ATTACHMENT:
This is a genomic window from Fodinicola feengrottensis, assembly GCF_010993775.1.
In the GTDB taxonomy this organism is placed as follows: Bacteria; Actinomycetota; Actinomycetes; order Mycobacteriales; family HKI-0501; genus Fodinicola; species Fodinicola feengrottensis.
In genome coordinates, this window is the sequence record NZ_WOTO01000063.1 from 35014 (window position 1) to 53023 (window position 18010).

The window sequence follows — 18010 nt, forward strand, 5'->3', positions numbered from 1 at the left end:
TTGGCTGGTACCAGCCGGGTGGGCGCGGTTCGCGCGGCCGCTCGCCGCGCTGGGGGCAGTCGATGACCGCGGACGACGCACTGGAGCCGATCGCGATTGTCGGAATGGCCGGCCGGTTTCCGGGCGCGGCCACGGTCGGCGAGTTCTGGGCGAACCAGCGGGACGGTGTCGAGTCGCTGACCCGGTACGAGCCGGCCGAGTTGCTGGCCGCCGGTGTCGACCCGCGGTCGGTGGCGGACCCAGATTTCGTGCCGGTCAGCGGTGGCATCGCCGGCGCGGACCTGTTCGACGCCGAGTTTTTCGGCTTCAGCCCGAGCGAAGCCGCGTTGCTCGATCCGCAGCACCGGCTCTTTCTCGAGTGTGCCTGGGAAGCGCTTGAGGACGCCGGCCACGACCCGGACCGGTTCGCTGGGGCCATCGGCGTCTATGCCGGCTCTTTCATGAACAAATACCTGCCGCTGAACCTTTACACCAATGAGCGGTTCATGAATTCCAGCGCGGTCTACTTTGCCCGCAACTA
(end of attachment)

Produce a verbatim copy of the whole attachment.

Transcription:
This is a genomic window from Fodinicola feengrottensis, assembly GCF_010993775.1.
In the GTDB taxonomy this organism is placed as follows: Bacteria; Actinomycetota; Actinomycetes; order Mycobacteriales; family HKI-0501; genus Fodinicola; species Fodinicola feengrottensis.
In genome coordinates, this window is the sequence record NZ_WOTO01000063.1 from 35014 (window position 1) to 53023 (window position 18010).

The window sequence follows — 18010 nt, forward strand, 5'->3', positions numbered from 1 at the left end:
TTGGCTGGTACCAGCCGGGTGGGCGCGGTTCGCGCGGCCGCTCGCCGCGCTGGGGGCAGTCGATGACCGCGGACGACGCACTGGAGCCGATCGCGATTGTCGGAATGGCCGGCCGGTTTCCGGGCGCGGCCACGGTCGGCGAGTTCTGGGCGAACCAGCGGGACGGTGTCGAGTCGCTGACCCGGTACGAGCCGGCCGAGTTGCTGGCCGCCGGTGTCGACCCGCGGTCGGTGGCGGACCCAGATTTCGTGCCGGTCAGCGGTGGCATCGCCGGCGCGGACCTGTTCGACGCCGAGTTTTTCGGCTTCAGCCCGAGCGAAGCCGCGTTGCTCGATCCGCAGCACCGGCTCTTTCTCGAGTGTGCCTGGGAAGCGCTTGAGGACGCCGGCCACGACCCGGACCGGTTCGCTGGGGCCATCGGCGTCTATGCCGGCTCTTTCATGAACAAATACCTGCCGCTGAACCTTTACACCAATGAGCGGTTCATGAATTCCAGCGCGGTCTACTTTGCCCGCAACTA